The opinion of the court was delivered by: Padova, J.
Jorge Martinez asks that we reconsider our Memorandum and Order dated June 1, 2009, granting the Motion for Summary Judgment filed by Procaps Direct, Inc. and Procaps L.P. (collectively "the Procaps Defendants"). Martinez sued the Procaps defendants, companies that manufacture and/or distribute paintballs and goggles, asserting claims for strict liability and breach of the implied warranties of merchantability and fitness for a particular purpose arising out of an injury he suffered on March 19, 2006, when he was hit in the eye with a paintball at the Jim Thorpe, Pennsylvania paintball facility owned by Skirmish, U.S.A., Inc. We granted the Procaps Defendants' Motion for Summary Judgment as to Plaintiff's claims of strict liability and breach of the implied warranties of merchantability and fitness for a particular purpose, in connection with the VForce Armor Rental Field Black Goggles Plaintiff was wearing when he was injured, because there was no evidence in the record that the Procaps Defendants were the manufacturers or suppliers of those goggles. Plaintiff contends that we erred in our determination that Procaps L.P. is not the successor in interest to Airtech Innovations, Inc. ("Airtech") for purposes of these claims.
"The purpose of a motion for reconsideration is to correct manifest errors of law or fact or to present newly discovered evidence." Harsco Corp. v. Zlotnicki, 779 F.2d 906, 909 (3d Cir. 1985).
A motion for reconsideration will only be granted if the moving party establishes: (1) the existence of newly available evidence; (2) an intervening change in the controlling law; or (3) a need to correct a clear error of law or prevent manifest injustice. Pub. Interest Research Group of N.J. v. Magnesium Elektron, 123 F.3d 111, 116-17 (3d Cir. 1997). "Reconsideration of a previous order is an extraordinary remedy to be employed sparingly in the interests of finality and conservation of judicial resources." Moyer v. Italwork, Civ. A. No. 95-2264, 1997 WL 312178, at *3 (E.D. Pa. June 3, 1997) (internal quotation omitted). Plaintiff does not rely on the existence of newly available evidence or an intervening change in the controlling law, nor does he contend that reconsideration of our June 1, 2009 Memorandum and Order is necessary to prevent a manifest injustice. Consequently, we only consider whether our previous determination of this issue was a clear error of law.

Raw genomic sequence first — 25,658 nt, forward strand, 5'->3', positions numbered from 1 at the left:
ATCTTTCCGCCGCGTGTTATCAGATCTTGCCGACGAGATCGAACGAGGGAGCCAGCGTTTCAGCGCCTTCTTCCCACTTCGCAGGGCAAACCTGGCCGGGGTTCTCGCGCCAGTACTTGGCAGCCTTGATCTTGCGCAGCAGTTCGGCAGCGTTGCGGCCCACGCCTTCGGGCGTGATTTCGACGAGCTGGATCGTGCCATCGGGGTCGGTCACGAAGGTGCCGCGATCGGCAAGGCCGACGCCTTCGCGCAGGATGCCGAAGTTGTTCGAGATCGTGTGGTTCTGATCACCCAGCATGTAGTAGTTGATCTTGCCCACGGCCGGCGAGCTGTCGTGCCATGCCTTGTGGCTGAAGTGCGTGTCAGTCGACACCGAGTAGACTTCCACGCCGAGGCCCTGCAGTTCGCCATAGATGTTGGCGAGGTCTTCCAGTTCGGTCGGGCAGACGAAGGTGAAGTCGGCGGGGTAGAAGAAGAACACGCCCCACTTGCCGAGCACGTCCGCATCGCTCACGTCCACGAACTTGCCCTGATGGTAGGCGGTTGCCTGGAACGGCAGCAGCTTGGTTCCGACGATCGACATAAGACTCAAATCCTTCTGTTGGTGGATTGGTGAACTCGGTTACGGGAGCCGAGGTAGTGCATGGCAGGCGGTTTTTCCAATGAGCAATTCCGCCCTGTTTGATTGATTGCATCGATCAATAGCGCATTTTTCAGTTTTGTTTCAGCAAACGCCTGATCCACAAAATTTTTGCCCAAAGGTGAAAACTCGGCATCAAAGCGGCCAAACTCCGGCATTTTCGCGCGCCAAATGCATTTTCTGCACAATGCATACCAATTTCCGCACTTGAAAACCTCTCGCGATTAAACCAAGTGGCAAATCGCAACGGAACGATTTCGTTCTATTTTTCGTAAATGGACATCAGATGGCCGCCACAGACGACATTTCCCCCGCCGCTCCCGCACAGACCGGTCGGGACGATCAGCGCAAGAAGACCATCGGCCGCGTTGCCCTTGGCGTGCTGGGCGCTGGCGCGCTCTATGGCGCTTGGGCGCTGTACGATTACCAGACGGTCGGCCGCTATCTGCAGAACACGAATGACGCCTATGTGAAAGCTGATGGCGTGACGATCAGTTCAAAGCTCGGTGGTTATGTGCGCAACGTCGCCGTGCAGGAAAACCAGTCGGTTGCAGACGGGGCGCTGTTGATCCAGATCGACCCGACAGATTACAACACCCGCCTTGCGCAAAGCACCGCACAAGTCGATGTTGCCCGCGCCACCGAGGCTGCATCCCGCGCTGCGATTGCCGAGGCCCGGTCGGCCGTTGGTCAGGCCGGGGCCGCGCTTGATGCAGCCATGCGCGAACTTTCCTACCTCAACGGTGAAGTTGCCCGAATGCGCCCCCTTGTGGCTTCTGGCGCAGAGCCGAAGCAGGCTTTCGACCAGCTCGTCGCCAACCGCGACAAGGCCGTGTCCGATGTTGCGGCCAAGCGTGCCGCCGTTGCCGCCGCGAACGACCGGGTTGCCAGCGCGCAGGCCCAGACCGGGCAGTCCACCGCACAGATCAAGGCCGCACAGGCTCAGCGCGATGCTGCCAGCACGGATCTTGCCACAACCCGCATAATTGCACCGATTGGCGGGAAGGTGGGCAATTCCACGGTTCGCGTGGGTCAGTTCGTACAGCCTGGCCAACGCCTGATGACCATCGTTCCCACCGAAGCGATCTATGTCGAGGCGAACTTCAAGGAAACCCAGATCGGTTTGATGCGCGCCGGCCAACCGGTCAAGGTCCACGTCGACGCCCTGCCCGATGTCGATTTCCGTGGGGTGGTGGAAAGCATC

Plaintiff maintains that Procaps L.P. is liable to him as the successor in interest to Airtech, which distributed, supplied or sold VForce Armor Rental Field Black Goggles prior to the time that Procaps L.P. came into existence. The record contains evidence that Procaps L.P. was formed in March 2005 and has been the owner of the "VForce" trademark since that time. (Procaps Defs. Reply Br. at 6, ¶ 15; Pl. Exs. F, G.) Prior to the formation of Procaps L.P., the VForce trademark was owned by Airtech, a division of Procaps Encapsulation, Inc. (Id.; 5/14/09 Hr'g Tr. at 26; Procaps Defs. Reply Br. at 7-8, ¶ 20.) In March 2005, the assets of Airtech and Procaps Encapsulation, Inc. were purchased to form Procaps L.P. (Procaps Defs. Reply Br. at 3, ¶ 6; 5/14/09 Hr'g Tr. at 26.) Both of the Procaps Defendants presently distribute VForce brand goggles, which are manufactured by Vision 2 International. (Procaps Defs. Ex. D, Procaps Direct, Inc.'s Ans. to Pl. Interrog. ¶ 2; 5/14/09 Hr'g Tr. at 30.) There is no evidence on the record that either Procaps L.P. or Airtech Innovations ever manufactured any VForce brand goggles.
The general rule with respect to successor liability in Pennsylvania is that "'when one company sells or transfers all of its assets to another company, the purchasing or receiving company is not responsible for the debts and liabilities of the selling company simply because it acquired the seller's property.'" See Schmidt v. Boardman Co., 958 A.2d 498, 504 (Pa. Super. Ct. 2008) (quoting Cont'l Ins. Co. v. Schneider, Inc., 873 A.2d 1286, 1291 (Pa. 2005)). Plaintiff argues that the product line exception to the general rule applies in this case. The product line exception applies where "'[t]he successor undertakes to conduct the same manufacturing operation of the transferor's product lines in essentially an unchanged manner. The successor is then strictly liable for injuries caused by defects in the product line, even if previously manufactured and distributed by the transferor.'" Id. (quoting Childers v. Power Line Equip. Rentals, 681 A.2d 201, 212 (Pa. Super. Ct. 1996)).